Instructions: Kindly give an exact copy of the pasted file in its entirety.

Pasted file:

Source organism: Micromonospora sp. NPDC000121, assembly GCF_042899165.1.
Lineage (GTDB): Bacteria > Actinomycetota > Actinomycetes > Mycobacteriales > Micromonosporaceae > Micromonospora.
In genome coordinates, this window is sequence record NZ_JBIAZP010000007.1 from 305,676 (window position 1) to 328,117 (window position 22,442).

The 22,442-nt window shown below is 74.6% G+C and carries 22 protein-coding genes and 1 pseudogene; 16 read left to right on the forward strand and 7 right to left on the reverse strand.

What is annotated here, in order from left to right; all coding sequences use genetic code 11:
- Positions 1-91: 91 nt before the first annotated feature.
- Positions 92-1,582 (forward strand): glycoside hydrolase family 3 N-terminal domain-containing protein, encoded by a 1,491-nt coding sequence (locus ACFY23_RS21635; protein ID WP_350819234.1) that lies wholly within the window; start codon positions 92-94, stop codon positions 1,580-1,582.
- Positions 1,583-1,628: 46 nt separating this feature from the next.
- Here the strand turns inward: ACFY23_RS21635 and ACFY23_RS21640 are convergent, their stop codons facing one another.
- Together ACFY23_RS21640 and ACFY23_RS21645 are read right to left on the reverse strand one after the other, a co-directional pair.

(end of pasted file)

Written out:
Source organism: Micromonospora sp. NPDC000121, assembly GCF_042899165.1.
Lineage (GTDB): Bacteria > Actinomycetota > Actinomycetes > Mycobacteriales > Micromonosporaceae > Micromonospora.
In genome coordinates, this window is sequence record NZ_JBIAZP010000007.1 from 305,676 (window position 1) to 328,117 (window position 22,442).

The 22,442-nt window shown below is 74.6% G+C and carries 22 protein-coding genes and 1 pseudogene; 16 read left to right on the forward strand and 7 right to left on the reverse strand.

What is annotated here, in order from left to right; all coding sequences use genetic code 11:
- Positions 1-91: 91 nt before the first annotated feature.
- Positions 92-1,582 (forward strand): glycoside hydrolase family 3 N-terminal domain-containing protein, encoded by a 1,491-nt coding sequence (locus ACFY23_RS21635; protein ID WP_350819234.1) that lies wholly within the window; start codon positions 92-94, stop codon positions 1,580-1,582.
- Positions 1,583-1,628: 46 nt separating this feature from the next.
- Here the strand turns inward: ACFY23_RS21635 and ACFY23_RS21640 are convergent, their stop codons facing one another.
- Together ACFY23_RS21640 and ACFY23_RS21645 are read right to left on the reverse strand one after the other, a co-directional pair.